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Hamilton, Alexander (1755-1804) to Francois Marquis de Barbe-Marbois

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Gilder Lehrman Collection #: GLC00012 Author/Creator: Hamilton, Alexander (1755-1804) Place Written: Preakness, New Jersey Type: Autograph letter signed Date: 12 October 1780 Pagination: 2 p. : address ; 23 x 19 cm

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Gilder Lehrman Collection #: GLC00012 Author/Creator: Hamilton, Alexander (1755-1804) Place Written: Preakness, New Jersey Type: Autograph letter signed Date: 12 October 1780 Pagination: 2 p. : address ; 23 x 19 cm

To Marbois, the secretary of the French Ambassador, who later served as Intendent of Santo Domingo and minister of finance under Napoleon, under whom he sold Louisiana to the U.S. Hamilton concludes his letter by agreeing with Marbois about America's "feebleness and temporary expedients" in military affairs; and notes that he views "our affairs in a gloomy light." Hamilton ends by mentioning rumors of a peace congress by the neutral powers at the Hague. (This may refer to the attempt by Catherine of Russia to mediate the dispute.) Place of writing supplied from Hamilton Papers.

Notes: Syrett, Papers of Alexander Hamilton, 2: 471-72. Hamilton had written to Barbé-Marbois 17 August concerning obtaining the release from prison of Barbé-Marbois's brothers. Compare Hamilton to Milton's description of Hell in Paradise Lost 1. 62-64: "…yet from those flames / No light, but rather darkness visible / Serv'd only to discover sights of woe…."
Signer of the U.S. Constitution.

In my absence from Camp, the Commissary of Prisoners has no doubt informed you, that your Brothers were not at New York - I am sorry you were so long kept in suspense about an explanation which without a determined disposition to blunder ought to have been long since obtained -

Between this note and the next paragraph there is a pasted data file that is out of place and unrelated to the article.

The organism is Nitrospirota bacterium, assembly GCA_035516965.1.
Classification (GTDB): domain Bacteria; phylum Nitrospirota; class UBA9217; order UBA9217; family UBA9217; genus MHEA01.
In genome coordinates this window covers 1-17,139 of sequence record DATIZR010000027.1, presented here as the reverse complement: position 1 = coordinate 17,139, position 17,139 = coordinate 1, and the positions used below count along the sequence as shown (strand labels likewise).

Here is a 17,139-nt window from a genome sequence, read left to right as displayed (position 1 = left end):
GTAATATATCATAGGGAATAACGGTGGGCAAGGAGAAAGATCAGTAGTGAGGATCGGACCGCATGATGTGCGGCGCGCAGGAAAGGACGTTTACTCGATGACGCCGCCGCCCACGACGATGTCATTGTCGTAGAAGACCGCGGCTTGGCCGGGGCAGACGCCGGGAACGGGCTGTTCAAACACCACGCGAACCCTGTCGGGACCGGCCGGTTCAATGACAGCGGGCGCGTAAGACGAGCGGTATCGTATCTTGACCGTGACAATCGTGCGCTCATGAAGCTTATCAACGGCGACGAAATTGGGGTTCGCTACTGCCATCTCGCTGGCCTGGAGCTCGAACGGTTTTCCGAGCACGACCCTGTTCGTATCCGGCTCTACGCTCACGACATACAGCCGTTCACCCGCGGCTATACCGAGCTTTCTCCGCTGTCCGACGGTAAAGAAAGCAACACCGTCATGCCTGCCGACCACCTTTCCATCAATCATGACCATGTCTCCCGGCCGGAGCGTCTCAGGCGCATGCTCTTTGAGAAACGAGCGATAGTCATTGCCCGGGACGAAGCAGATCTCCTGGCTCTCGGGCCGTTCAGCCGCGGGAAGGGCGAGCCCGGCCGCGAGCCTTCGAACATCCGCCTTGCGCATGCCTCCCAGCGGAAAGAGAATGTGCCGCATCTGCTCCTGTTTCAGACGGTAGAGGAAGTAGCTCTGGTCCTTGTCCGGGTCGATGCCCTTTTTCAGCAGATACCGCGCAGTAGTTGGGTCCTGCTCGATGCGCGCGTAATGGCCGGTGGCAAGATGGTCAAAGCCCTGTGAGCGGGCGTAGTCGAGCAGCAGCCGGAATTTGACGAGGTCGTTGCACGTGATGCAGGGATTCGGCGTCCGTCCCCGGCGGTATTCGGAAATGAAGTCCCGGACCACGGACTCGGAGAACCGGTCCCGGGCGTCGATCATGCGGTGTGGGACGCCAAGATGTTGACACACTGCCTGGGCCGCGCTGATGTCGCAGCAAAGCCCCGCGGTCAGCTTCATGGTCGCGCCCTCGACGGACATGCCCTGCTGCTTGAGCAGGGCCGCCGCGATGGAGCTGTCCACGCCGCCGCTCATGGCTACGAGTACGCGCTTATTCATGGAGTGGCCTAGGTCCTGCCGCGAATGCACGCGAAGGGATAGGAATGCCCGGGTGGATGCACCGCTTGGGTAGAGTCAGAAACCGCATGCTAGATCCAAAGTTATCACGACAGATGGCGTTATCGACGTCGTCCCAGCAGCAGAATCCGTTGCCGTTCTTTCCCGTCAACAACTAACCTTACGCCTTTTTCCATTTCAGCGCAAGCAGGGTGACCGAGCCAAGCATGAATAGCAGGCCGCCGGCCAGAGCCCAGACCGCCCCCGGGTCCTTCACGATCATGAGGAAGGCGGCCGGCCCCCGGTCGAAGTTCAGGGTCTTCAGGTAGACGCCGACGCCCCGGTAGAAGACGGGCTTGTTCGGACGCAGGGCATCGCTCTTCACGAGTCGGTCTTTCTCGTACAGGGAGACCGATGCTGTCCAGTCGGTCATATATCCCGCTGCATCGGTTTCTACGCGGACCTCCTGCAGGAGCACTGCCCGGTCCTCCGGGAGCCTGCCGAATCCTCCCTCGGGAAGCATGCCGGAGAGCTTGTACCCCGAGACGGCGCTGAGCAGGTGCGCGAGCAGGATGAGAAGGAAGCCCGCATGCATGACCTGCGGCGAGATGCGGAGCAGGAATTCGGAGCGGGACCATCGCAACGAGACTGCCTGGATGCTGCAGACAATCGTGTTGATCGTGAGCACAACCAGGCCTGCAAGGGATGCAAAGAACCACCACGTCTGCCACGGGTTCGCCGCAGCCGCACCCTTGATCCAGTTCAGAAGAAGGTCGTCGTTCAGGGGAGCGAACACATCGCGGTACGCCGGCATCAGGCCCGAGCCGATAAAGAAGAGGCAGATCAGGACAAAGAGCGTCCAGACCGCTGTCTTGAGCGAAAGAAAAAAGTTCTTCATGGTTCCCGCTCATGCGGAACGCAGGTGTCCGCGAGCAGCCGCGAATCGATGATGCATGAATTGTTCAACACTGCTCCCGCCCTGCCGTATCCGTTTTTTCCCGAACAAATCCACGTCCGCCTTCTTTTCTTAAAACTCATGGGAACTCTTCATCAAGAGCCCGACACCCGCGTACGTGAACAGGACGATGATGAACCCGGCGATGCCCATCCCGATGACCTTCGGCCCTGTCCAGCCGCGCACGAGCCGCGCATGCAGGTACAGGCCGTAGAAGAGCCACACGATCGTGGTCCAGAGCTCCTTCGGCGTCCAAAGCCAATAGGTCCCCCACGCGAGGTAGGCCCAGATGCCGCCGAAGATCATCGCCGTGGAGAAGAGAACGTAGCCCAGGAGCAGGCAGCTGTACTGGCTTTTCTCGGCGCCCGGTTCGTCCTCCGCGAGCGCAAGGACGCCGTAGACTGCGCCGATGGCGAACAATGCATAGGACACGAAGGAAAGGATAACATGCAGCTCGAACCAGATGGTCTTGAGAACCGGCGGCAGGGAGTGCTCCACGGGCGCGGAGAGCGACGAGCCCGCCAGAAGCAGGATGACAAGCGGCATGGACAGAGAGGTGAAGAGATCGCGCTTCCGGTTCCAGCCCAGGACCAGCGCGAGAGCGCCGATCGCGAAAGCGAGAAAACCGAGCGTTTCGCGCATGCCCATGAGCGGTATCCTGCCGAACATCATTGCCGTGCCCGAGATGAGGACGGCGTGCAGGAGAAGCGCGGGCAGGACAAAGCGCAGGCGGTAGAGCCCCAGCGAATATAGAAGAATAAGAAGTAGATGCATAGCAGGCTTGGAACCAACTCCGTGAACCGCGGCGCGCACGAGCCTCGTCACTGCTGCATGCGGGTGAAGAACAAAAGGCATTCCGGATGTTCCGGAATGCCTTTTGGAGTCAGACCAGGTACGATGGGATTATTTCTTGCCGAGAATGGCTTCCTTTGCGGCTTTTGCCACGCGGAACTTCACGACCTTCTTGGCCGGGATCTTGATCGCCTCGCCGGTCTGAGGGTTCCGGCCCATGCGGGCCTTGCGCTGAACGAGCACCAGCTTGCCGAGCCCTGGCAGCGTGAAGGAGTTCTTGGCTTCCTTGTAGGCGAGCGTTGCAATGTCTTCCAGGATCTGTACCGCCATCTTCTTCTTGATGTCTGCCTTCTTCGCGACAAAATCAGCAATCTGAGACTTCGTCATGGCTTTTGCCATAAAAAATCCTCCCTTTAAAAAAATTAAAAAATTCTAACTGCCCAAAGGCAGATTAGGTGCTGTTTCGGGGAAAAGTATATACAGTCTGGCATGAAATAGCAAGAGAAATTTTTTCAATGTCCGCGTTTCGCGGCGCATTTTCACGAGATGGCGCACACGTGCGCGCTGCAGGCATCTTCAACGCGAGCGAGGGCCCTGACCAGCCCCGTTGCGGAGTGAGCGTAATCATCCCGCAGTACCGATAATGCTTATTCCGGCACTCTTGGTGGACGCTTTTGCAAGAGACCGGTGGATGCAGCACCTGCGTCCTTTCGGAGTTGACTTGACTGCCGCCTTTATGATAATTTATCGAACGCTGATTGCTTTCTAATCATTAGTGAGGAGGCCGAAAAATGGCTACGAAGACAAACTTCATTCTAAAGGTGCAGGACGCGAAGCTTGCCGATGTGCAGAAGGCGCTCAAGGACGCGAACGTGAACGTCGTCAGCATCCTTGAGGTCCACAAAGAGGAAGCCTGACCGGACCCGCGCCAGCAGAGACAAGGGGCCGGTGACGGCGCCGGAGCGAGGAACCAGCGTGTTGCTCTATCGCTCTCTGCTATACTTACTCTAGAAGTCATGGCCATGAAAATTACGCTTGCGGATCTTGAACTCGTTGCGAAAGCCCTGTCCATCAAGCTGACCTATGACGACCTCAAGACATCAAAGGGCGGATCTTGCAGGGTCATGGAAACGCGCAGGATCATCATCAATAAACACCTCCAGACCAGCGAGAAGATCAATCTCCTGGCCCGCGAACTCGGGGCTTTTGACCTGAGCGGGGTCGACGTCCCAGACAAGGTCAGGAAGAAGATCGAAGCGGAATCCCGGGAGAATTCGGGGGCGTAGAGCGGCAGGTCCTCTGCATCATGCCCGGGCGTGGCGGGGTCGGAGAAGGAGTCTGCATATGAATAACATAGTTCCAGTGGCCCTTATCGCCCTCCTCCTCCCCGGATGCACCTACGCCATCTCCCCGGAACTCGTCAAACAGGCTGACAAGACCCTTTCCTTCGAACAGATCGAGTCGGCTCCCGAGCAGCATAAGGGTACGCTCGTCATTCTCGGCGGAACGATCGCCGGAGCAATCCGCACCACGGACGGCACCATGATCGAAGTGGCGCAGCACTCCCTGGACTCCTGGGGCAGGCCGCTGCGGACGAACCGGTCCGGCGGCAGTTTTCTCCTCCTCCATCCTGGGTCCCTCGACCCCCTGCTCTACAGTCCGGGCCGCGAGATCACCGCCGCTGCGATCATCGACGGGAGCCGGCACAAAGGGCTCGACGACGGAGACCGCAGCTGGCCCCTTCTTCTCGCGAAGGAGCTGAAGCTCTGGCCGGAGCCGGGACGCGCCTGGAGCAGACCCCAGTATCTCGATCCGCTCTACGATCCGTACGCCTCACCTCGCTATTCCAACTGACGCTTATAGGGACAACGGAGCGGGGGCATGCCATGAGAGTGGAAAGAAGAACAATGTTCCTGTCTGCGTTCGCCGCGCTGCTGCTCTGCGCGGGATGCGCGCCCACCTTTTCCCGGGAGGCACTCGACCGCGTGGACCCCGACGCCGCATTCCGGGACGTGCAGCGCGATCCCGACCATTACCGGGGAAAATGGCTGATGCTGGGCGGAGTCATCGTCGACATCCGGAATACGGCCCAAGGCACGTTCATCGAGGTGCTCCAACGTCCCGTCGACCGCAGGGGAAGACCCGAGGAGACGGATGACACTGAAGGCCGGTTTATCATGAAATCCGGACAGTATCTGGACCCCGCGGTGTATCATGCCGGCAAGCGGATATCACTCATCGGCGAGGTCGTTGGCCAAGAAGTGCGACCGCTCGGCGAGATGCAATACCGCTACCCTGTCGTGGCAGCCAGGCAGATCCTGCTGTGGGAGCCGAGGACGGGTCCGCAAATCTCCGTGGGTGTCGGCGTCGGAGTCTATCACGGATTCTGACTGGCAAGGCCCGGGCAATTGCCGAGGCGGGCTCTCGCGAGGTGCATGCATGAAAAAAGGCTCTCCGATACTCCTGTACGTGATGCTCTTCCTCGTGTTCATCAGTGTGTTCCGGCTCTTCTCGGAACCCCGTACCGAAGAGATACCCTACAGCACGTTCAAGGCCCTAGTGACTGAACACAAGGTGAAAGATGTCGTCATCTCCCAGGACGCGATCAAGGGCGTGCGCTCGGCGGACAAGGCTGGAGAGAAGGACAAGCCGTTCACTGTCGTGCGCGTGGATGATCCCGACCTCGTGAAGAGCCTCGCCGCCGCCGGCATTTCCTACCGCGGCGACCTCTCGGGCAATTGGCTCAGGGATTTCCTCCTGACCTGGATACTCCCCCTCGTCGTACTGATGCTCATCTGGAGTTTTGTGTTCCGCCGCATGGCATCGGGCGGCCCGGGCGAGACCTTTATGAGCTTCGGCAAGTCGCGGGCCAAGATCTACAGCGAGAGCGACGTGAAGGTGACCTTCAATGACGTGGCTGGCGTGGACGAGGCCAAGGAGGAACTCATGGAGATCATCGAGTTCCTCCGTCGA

I find, my Dear Sir, on the experiment in several ways, that I cannot regularly procure the New York papers in exchange for those of Philadelphia - The only certain mode would be to send a weekly flag for the purpose, but the General apprehensive of popular jealousies, thinks it would inconvenient. - I shall with pleasure continue to forward them as often as they come into my hands; but I will not give you the trouble of sending regularly those of Philadelphia, as the object you have in view cannot be answered by it -
We are again told of an embarkation on the point of sailing three days since. We have been so often [2] deceived that we are diffident of accounts of this kind; but the present come with a
degree of emphasis, that entitle them to attention - No [inserted: particulars] The want of money makes us want every thing else - even [struck: alle] intelligence.
I have received since my [struck: let] return several letters from you - I agree with you my Dear Sir that while we call to our friends for help, we ought to help ourselves; and I am mortified that we seem not to be in a disposition to do it - The late deliberations on our military affairs prove that we have not profitted by experience; - Still the same system of feebleness and temporary expedients.
Misfortune may at last [struck: make illegible] enlighten us; but it may [inserted: come too late to do any thing more] [strikeout] than to make our "darkness visible" and discover to us "sights of woe" - I confess I view our affairs in a gloomy light - We hear there is to be a Congress of the neutral powers to meet at the hague this winter to mediate a peace - God send it - we want one.
Permit me to repeat to you the assurances of my attachment.
A Hamilton
October 12th. 80

[address leaf]
Mr. De Marbois
Secretary of Embassy to
his most Christian
Majesty &c. &c.

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